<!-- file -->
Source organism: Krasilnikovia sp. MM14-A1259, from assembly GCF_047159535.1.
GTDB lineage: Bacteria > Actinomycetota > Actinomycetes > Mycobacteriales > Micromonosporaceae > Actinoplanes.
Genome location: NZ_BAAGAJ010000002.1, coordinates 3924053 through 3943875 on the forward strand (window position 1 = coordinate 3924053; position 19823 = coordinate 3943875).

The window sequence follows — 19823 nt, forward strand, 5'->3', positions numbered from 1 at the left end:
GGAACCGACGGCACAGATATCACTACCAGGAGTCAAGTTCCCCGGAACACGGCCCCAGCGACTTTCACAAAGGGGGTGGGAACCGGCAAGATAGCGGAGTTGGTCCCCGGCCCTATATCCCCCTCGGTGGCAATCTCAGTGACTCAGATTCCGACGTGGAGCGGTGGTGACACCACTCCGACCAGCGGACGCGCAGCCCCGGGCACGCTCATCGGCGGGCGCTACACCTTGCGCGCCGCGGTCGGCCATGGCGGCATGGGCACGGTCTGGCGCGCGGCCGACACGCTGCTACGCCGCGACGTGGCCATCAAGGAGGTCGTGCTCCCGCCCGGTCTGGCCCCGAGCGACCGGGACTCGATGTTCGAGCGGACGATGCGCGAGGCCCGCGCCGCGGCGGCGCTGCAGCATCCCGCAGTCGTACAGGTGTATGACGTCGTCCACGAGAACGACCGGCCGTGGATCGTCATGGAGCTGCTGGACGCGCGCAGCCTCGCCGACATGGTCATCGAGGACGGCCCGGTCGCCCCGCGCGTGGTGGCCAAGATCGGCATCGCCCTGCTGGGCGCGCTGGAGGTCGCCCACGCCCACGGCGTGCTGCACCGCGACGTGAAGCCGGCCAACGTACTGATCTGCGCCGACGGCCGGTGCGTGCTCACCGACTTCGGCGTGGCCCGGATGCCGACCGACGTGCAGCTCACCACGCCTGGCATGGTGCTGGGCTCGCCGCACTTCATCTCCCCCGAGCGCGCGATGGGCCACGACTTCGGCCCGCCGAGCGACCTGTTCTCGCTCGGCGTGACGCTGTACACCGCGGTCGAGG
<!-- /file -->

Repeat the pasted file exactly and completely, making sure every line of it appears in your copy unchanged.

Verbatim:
Source organism: Krasilnikovia sp. MM14-A1259, from assembly GCF_047159535.1.
GTDB lineage: Bacteria > Actinomycetota > Actinomycetes > Mycobacteriales > Micromonosporaceae > Actinoplanes.
Genome location: NZ_BAAGAJ010000002.1, coordinates 3924053 through 3943875 on the forward strand (window position 1 = coordinate 3924053; position 19823 = coordinate 3943875).

The window sequence follows — 19823 nt, forward strand, 5'->3', positions numbered from 1 at the left end:
GGAACCGACGGCACAGATATCACTACCAGGAGTCAAGTTCCCCGGAACACGGCCCCAGCGACTTTCACAAAGGGGGTGGGAACCGGCAAGATAGCGGAGTTGGTCCCCGGCCCTATATCCCCCTCGGTGGCAATCTCAGTGACTCAGATTCCGACGTGGAGCGGTGGTGACACCACTCCGACCAGCGGACGCGCAGCCCCGGGCACGCTCATCGGCGGGCGCTACACCTTGCGCGCCGCGGTCGGCCATGGCGGCATGGGCACGGTCTGGCGCGCGGCCGACACGCTGCTACGCCGCGACGTGGCCATCAAGGAGGTCGTGCTCCCGCCCGGTCTGGCCCCGAGCGACCGGGACTCGATGTTCGAGCGGACGATGCGCGAGGCCCGCGCCGCGGCGGCGCTGCAGCATCCCGCAGTCGTACAGGTGTATGACGTCGTCCACGAGAACGACCGGCCGTGGATCGTCATGGAGCTGCTGGACGCGCGCAGCCTCGCCGACATGGTCATCGAGGACGGCCCGGTCGCCCCGCGCGTGGTGGCCAAGATCGGCATCGCCCTGCTGGGCGCGCTGGAGGTCGCCCACGCCCACGGCGTGCTGCACCGCGACGTGAAGCCGGCCAACGTACTGATCTGCGCCGACGGCCGGTGCGTGCTCACCGACTTCGGCGTGGCCCGGATGCCGACCGACGTGCAGCTCACCACGCCTGGCATGGTGCTGGGCTCGCCGCACTTCATCTCCCCCGAGCGCGCGATGGGCCACGACTTCGGCCCGCCGAGCGACCTGTTCTCGCTCGGCGTGACGCTGTACACCGCGGTCGAGG